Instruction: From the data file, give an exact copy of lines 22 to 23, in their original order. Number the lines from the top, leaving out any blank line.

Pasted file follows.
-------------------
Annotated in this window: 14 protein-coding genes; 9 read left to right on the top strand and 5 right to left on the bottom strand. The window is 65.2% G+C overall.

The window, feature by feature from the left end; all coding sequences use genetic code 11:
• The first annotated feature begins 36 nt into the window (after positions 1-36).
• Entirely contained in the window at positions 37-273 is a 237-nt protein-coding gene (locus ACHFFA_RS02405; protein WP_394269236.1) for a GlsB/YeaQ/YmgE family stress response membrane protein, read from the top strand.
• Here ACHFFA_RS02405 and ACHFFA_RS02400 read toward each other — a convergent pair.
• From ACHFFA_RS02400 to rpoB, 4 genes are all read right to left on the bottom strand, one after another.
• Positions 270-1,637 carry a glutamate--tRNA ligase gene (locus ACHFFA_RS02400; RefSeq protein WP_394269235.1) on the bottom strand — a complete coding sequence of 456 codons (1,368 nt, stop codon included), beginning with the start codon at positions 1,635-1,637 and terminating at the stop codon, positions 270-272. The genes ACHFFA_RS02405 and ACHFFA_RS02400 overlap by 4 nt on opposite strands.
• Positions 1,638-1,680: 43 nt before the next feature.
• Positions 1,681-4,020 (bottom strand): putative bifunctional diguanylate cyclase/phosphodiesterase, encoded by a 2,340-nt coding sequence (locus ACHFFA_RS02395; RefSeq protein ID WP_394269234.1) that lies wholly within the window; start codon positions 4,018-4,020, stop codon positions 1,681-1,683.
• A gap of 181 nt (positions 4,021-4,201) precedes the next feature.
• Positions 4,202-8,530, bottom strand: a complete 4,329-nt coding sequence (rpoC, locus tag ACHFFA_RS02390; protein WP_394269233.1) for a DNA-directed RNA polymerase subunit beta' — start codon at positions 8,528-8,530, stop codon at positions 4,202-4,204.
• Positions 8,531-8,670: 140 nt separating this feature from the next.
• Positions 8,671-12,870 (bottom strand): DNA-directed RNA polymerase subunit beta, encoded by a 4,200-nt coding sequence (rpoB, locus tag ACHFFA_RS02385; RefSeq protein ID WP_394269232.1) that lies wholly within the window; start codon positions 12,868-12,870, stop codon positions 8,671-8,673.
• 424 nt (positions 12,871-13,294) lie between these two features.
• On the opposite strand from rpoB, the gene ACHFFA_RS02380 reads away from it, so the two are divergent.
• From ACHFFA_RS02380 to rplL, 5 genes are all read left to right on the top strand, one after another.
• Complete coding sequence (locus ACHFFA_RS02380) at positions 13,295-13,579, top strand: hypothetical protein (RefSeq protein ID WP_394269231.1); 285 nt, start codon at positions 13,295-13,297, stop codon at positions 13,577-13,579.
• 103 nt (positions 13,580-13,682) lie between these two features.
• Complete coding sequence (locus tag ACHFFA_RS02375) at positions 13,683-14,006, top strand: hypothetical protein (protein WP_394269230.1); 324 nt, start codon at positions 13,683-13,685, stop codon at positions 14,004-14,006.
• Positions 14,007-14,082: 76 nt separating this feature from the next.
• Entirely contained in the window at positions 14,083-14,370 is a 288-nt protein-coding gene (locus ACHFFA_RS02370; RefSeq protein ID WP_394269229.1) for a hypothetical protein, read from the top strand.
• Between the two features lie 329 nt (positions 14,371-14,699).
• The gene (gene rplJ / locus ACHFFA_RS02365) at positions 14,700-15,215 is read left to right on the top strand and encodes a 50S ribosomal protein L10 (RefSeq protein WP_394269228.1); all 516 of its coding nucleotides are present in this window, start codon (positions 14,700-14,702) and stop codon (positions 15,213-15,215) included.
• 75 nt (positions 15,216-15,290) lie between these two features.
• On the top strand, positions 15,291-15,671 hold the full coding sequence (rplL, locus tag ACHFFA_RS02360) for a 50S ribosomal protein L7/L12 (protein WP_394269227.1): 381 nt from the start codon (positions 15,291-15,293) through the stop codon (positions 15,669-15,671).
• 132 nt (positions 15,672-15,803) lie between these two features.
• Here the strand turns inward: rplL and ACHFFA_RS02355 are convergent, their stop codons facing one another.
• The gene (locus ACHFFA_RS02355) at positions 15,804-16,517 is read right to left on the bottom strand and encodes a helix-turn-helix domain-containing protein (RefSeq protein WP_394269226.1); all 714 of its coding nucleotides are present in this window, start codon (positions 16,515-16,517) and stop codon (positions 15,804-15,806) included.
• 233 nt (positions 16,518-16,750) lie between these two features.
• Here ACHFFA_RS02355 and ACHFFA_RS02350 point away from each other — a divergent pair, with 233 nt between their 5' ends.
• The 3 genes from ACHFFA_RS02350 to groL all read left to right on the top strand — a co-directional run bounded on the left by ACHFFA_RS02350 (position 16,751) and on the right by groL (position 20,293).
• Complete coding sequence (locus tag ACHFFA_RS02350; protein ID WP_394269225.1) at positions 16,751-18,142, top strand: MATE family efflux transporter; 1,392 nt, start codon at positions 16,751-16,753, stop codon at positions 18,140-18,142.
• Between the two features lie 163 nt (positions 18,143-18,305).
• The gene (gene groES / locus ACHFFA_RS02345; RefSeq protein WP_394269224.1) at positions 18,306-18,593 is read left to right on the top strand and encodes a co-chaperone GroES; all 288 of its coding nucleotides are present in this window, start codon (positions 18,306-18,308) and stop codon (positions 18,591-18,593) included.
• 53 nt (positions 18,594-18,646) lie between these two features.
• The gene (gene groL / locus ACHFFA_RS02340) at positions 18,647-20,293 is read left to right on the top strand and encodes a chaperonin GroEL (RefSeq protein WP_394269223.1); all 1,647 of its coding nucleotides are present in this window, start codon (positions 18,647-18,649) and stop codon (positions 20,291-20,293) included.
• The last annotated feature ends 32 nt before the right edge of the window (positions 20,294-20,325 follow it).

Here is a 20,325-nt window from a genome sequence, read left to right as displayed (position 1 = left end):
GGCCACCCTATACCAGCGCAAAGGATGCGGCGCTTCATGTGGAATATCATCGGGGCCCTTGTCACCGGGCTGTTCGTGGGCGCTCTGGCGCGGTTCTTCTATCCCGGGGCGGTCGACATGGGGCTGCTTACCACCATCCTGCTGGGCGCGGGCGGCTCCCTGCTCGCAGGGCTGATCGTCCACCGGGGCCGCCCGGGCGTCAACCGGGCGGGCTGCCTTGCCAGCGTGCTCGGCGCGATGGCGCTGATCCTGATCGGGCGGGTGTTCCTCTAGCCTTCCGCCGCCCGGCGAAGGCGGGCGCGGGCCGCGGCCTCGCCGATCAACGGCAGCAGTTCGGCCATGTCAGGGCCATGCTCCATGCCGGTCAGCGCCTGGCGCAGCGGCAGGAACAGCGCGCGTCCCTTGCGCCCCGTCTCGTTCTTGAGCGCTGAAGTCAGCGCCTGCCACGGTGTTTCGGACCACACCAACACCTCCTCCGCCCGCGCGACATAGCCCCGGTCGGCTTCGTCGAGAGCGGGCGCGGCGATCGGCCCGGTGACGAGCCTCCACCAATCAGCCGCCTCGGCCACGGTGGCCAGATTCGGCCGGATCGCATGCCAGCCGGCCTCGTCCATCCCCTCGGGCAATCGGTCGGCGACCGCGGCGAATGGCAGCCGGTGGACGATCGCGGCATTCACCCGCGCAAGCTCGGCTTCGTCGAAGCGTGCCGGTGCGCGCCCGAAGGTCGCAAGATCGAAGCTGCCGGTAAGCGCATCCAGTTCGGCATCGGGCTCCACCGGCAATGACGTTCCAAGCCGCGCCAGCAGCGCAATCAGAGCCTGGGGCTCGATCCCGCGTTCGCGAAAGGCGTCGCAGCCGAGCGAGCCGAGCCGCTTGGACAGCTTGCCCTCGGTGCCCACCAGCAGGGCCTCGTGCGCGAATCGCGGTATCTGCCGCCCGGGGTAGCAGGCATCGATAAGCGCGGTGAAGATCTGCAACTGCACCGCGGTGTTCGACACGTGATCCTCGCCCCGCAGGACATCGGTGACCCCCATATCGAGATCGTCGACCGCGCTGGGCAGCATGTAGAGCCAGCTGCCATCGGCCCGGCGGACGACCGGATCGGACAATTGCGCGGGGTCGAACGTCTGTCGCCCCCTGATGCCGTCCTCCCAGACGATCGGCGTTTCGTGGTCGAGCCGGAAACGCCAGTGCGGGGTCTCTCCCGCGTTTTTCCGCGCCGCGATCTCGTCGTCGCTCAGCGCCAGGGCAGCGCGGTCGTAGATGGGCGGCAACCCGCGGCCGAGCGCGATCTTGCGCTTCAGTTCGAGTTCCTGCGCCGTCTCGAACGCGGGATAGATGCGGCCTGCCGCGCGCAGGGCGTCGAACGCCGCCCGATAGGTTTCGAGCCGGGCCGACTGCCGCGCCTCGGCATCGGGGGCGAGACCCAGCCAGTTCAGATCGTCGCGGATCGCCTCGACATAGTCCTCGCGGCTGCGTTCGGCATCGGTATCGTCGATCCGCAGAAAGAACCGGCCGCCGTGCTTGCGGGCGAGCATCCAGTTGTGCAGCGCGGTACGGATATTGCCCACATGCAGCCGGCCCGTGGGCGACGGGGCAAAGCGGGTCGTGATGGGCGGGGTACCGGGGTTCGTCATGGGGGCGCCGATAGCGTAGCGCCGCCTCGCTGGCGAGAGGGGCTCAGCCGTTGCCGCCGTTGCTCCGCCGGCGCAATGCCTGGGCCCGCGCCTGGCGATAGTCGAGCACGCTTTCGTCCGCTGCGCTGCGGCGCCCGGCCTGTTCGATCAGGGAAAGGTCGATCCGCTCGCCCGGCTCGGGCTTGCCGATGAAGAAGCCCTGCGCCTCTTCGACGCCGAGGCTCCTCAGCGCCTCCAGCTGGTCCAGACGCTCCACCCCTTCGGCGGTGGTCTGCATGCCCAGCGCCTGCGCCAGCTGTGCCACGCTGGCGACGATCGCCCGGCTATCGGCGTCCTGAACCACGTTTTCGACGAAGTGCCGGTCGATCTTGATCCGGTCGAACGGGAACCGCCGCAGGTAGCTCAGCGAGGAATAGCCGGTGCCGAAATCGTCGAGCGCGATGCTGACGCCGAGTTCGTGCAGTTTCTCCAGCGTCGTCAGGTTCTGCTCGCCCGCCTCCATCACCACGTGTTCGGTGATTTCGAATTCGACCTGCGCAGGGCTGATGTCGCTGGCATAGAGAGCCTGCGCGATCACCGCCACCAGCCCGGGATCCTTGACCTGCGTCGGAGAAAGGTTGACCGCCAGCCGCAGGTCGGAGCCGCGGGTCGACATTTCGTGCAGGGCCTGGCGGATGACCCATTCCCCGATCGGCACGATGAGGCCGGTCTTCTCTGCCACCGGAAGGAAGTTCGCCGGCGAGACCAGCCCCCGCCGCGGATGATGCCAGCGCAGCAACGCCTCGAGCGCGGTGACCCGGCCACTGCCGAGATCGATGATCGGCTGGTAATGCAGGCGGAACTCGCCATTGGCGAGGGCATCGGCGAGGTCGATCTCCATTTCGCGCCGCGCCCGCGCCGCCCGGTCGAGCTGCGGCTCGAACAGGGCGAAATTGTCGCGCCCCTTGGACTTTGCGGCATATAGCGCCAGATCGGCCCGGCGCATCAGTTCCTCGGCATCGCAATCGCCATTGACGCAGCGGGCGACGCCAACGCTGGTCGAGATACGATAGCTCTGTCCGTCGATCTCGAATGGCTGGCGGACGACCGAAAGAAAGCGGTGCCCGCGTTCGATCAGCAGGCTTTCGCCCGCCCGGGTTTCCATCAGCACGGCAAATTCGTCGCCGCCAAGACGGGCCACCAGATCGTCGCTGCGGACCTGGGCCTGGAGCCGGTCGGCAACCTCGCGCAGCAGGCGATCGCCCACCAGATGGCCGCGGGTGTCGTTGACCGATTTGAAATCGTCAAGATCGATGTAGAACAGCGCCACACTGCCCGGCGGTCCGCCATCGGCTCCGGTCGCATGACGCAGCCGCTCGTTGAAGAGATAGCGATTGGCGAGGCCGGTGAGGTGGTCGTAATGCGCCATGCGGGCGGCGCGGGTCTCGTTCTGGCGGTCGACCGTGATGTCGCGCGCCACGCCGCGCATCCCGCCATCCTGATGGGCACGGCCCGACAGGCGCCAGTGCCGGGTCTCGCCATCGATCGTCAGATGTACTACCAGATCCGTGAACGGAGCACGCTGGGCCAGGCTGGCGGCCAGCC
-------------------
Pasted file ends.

• Between the two features lie 329 nt (positions 14,371-14,699).
• The gene (gene rplJ / locus ACHFFA_RS02365) at positions 14,700-15,215 is read left to right on the top strand and encodes a 50S ribosomal protein L10 (RefSeq protein WP_394269228.1); all 516 of its coding nucleotides are present in this window, start codon (positions 14,700-14,702) and stop codon (positions 15,213-15,215) included.